It is now our generation's task to carry on what those pioneers began. For our journey is not complete until our wives, our mothers and daughters can earn a living equal to their efforts. Our journey is not complete until our gay brothers and sisters are treated like anyone else under the law for if we are truly created equal, then surely the love we commit to one another must be equal as well. Our journey is not complete until no citizen is forced to wait for hours to exercise the right to vote. Our journey is not complete until we find a better way to welcome the striving, hopeful immigrants who still see America as a land of opportunity until bright young students and engineers are enlisted in our workforce rather than expelled from our country. Our journey is not complete until all our children, from the streets of Detroit to the hills of Appalachia, to the quiet lanes of Newtown, know that they are cared for and cherished and always safe from harm.
Richard Blanco read a poem he wrote for the occasion, One Today. One critic called it "a rare break from the staid custom of ceremony that the rest of the afternoon brought" and another described it as "art meant to orient, to reconfirm collective identity in a time of recent tragedy. ... an optimistic, careful piece meant to encourage, a balm."
At the conclusion of his inaugural address, Obama walked back into the Capitol building, then turned for a moment to look out at the National Mall, filled with hundreds of thousands of flag-waving Americans. He said to those close to him: "I want to take a look one more time. I'm not going to see this again." Shortly afterward, he signed the Capitol's guest book.
Then, in the President's Room of the U.S. Capitol, with the bipartisan congressional leadership looking on, Obama signed documents submitting the nominations of his nominees for several Cabinet posts, the secretaries of State, Defense and Treasury and the head of the CIA.
The inaugural parade route ran along Pennsylvania Avenue, N.W. from the U.S. Capitol, ending at the north face of the White House. During most of the parade, President Obama and First Lady Michelle Obama traveled in the armored limousine. The President and First Lady exited their limousine, walking on Pennsylvania Avenue for portions of the parade. Vice President Biden, and his wife Jill, also walked the parade route.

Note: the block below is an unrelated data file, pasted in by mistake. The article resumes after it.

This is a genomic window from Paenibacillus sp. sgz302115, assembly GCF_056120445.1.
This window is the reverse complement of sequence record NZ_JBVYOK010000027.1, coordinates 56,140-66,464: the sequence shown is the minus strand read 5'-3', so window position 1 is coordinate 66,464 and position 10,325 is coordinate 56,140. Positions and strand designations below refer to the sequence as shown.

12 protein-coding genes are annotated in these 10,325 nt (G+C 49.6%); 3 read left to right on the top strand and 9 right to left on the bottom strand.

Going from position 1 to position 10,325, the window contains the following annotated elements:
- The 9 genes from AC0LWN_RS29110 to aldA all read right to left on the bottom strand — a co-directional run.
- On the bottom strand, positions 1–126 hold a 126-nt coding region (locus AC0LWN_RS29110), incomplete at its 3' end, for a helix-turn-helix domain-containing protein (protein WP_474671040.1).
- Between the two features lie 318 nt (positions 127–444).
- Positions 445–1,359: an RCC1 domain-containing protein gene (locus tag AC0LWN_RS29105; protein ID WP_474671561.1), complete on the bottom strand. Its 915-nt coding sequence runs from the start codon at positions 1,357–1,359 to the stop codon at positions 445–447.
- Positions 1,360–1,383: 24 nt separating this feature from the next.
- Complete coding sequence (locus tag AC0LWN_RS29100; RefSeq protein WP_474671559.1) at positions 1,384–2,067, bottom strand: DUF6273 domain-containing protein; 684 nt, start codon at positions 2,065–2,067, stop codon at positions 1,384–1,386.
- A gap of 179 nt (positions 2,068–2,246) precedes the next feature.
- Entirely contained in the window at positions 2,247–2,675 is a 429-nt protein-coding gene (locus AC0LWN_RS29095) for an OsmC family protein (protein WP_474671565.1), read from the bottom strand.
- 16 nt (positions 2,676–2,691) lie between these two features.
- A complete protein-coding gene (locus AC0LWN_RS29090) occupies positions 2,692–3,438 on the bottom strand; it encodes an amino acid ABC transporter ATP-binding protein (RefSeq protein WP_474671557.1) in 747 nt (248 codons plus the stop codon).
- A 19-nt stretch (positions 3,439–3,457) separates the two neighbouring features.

In a departure from the number of evening balls for the first Obama inauguration, only two official inaugural balls were held to on January 21 celebrate the second inauguration. President Obama and First Lady Michelle Obama attended the Commander-In-Chief's Ball held for members of the U.S. military and attended the Inaugural Ball, an invitation-only public gala held as a unified celebration for all Americans. Both inaugural balls were held on January 21 at the Walter E. Washington Convention Center in Washington, DC. Jennifer Hudson serenaded the Obamas as they danced to Al Green's "Let's Stay Together" during both the Commander-in-Chief's Ball and the Inaugural Ball. Other performers who were scheduled to perform at the inaugural balls included Alicia Keys, Black Violin, Brad Paisley, Far East Movement, Fun, members of the Glee cast, John Legend, Maná, Smokey Robinson, Soundgarden, and Stevie Wonder.
On January 22, a private staff-only inaugural ball was held for White House aides and administration staff, Obama for America campaign staff, and the Inaugural Committee staff, was held at the Walter E. Washington Convention Center, a tradition started by the President and First Lady during the 2009 inauguration to express thanks for the work of the staff. Lady Gaga and Tony Bennett provided entertainment for the group.
President Obama and the First Lady Michelle Obama led the group in the chant, "fired up, ready to go" that was carried over from the 2008 and 2012 election campaigns. President Obama expressed gratitude and honored the aides and campaign staff for their work, telling the group that "'it makes [him] know that America's future is in good hands' ... 'as long as all of you understand the immense and incredible power that you possess when you work together, when you join voices.'"